Dubai has a habit of creating radically indulgent energy-intensive amenities for its residents--robot camel racing and indoor ski slopes for a start--but that doesn't mean that the once oil-rich nation is completely blind to climate change and dwindling natural resources. And so, The Dubai Electricity and Water Authority (DEWA) has unveiled plans to build a concentrated solar power plant, which will, of course, be the world's largest.

Several concentrated solar thermal plants have been switched on in recent years, including Ivanpah in the Mojave Desert, US, and one near the city of Ouarzazate in Morocco, which is currently the world's largest.

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Ivanpah CSP in the Mojave Desert, which produces a measly gross capacity of 392MW

The plants generate power with the use of thousands of heliostats (or, mirrors, if you prefer) centered around a pillar, where the heat from the sun is "concentrated" and collected. This heat can then either immediately drive steam turbines to generate electricity, or it can be stored for later nighttime use--which is much easier and more cost effective than storing electricity itself.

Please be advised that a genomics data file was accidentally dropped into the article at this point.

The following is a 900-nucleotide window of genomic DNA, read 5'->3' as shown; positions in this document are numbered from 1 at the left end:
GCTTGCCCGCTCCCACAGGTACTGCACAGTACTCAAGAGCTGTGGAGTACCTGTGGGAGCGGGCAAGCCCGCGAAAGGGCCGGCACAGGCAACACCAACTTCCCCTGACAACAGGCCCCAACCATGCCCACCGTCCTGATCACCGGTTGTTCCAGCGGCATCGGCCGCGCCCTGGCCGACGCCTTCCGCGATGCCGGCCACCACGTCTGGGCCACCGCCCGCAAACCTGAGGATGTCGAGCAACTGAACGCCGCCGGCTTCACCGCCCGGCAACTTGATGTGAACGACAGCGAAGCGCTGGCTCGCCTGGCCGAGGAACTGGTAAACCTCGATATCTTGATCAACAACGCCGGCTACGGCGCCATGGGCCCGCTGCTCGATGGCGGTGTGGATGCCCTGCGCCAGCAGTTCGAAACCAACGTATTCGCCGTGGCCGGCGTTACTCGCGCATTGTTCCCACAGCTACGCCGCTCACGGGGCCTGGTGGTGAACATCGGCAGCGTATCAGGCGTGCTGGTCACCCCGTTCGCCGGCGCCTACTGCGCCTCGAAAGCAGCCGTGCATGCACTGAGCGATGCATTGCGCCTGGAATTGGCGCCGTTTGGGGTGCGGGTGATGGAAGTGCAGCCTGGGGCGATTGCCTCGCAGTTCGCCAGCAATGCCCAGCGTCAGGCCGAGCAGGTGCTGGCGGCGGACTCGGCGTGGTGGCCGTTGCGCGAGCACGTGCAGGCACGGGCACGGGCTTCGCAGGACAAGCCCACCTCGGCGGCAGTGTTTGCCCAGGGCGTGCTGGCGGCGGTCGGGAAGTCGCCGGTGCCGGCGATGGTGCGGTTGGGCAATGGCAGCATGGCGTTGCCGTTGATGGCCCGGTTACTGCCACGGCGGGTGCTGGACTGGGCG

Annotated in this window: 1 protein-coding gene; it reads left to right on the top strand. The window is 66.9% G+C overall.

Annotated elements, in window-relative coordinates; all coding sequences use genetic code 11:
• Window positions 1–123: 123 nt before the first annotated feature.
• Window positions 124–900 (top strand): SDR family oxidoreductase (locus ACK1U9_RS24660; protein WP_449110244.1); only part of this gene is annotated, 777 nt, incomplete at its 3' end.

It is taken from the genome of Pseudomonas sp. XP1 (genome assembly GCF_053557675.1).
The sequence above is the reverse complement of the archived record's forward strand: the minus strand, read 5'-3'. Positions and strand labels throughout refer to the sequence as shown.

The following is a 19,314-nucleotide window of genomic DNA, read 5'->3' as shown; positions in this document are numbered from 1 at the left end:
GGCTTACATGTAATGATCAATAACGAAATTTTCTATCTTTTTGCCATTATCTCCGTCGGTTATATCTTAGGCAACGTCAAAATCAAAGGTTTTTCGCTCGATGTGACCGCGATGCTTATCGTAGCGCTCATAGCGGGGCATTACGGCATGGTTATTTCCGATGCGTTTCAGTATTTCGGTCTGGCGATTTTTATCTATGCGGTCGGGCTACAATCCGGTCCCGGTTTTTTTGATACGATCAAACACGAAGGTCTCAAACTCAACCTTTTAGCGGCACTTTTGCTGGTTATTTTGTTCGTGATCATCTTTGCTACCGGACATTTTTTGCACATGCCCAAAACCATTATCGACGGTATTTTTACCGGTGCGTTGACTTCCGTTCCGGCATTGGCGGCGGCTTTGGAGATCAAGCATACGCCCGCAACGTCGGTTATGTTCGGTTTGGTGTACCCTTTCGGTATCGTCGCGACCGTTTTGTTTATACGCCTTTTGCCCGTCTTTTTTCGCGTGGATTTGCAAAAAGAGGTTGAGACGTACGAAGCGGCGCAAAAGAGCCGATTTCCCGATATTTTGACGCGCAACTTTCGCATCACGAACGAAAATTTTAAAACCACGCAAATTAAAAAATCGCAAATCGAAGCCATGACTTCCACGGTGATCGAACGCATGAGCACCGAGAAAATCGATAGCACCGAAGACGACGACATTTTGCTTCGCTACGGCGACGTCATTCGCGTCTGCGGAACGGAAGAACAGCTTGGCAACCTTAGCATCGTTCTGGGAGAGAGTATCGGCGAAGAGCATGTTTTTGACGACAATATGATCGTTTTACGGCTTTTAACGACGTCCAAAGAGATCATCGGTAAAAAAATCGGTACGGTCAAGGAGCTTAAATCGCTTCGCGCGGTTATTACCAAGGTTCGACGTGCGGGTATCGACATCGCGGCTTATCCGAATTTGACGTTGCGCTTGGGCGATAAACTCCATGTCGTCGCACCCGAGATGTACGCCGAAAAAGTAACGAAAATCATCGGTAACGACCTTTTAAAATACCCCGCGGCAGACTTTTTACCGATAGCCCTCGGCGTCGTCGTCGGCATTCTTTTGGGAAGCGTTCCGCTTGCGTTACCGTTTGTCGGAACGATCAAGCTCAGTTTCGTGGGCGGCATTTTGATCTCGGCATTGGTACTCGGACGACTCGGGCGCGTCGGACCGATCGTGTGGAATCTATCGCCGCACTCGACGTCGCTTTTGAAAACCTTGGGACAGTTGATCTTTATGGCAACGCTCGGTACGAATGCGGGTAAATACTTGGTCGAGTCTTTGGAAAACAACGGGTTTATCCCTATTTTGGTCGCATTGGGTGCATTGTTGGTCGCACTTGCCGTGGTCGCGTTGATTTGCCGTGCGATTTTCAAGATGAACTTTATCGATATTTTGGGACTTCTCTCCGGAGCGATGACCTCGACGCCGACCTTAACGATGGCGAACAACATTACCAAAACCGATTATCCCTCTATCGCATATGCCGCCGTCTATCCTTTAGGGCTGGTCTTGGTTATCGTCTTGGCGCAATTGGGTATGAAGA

It's pretty cool technology, except when it immolates passing birds.

So just how big is Dubai trying to go? According to the DEWA the project will consist of five phases, the first of which will see the plant generating 200MW by 2021. By 2025, when Dubai aims to be sourcing 25 percent of its power from renewable sources, the CSP facility will be producing 1000MW, almost twice the predicted output of Morocco's CSP.


The project is part of a larger project within the Mohammed Bin Rashid Al Maktoum Solar Park, which will ultimately combine solar photovoltaics (solar panels) and CSP, to produce 5000MW of clean energy by 2030. This one massive solar park will reduce Dubai's carbon emissions by 6.5 million tons each year at a total cost of $136bn (USD).

All of which is excellent news, except for the birds.

Dubai photo CC by 2.0 Maher Najm on Flickr

Charley Cameron

Charley Cameron is a freelance writer based in New Orleans. Born and raised in Northern England, she moved to the U.S. to study photography and new media at the School of the Art Institute of Chicago.

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